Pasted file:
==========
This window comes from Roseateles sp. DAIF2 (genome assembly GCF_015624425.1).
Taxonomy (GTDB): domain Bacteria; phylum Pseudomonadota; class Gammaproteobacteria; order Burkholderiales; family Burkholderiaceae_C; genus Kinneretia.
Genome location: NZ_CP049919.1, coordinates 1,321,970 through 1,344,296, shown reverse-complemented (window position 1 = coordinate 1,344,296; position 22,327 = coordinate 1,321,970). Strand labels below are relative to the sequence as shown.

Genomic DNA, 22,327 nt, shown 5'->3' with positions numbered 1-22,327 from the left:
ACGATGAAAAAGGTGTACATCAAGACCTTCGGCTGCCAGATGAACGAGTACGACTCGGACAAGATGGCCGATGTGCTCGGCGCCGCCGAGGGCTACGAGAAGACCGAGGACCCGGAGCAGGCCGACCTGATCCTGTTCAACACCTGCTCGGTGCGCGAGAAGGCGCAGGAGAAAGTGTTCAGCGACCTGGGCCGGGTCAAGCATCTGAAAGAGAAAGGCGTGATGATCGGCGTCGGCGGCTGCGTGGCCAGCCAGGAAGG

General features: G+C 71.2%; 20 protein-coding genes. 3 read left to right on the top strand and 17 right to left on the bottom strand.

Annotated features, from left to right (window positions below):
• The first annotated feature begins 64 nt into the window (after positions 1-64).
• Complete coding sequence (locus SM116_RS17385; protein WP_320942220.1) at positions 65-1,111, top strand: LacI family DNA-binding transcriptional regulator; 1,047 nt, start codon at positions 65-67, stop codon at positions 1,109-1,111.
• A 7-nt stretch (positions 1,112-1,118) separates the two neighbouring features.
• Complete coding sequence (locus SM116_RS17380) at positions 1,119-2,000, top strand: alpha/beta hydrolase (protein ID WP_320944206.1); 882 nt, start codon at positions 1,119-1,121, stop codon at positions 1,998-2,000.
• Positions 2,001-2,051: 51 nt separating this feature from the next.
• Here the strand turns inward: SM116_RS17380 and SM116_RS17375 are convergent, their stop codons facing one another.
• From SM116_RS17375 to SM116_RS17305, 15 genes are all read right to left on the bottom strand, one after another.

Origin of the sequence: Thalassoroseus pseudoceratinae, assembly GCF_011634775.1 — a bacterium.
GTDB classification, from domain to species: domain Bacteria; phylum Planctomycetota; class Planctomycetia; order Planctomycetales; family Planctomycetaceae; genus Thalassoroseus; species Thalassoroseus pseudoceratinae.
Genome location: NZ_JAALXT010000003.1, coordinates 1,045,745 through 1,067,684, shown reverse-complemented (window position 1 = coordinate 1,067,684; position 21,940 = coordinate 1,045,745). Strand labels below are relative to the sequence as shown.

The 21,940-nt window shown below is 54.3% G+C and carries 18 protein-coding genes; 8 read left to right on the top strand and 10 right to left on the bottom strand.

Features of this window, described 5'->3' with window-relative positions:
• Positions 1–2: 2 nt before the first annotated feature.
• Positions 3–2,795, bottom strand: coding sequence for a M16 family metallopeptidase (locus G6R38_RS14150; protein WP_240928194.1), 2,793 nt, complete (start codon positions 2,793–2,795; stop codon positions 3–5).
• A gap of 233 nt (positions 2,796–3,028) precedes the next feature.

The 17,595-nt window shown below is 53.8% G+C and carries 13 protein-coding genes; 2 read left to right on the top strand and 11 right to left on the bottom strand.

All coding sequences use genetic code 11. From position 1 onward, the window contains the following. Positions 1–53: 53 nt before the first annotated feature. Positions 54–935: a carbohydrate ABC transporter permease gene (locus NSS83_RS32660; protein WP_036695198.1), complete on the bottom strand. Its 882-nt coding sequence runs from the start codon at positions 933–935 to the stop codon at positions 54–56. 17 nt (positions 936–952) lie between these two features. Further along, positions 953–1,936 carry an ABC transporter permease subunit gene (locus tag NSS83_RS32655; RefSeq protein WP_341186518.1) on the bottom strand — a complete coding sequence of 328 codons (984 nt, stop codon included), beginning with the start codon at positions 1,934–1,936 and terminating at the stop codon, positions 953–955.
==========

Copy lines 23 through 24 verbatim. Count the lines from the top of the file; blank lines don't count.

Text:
The 17,595-nt window shown below is 53.8% G+C and carries 13 protein-coding genes; 2 read left to right on the top strand and 11 right to left on the bottom strand.

All coding sequences use genetic code 11. From position 1 onward, the window contains the following. Positions 1–53: 53 nt before the first annotated feature. Positions 54–935: a carbohydrate ABC transporter permease gene (locus NSS83_RS32660; protein WP_036695198.1), complete on the bottom strand. Its 882-nt coding sequence runs from the start codon at positions 933–935 to the stop codon at positions 54–56. 17 nt (positions 936–952) lie between these two features. Further along, positions 953–1,936 carry an ABC transporter permease subunit gene (locus tag NSS83_RS32655; RefSeq protein WP_341186518.1) on the bottom strand — a complete coding sequence of 328 codons (984 nt, stop codon included), beginning with the start codon at positions 1,934–1,936 and terminating at the stop codon, positions 953–955.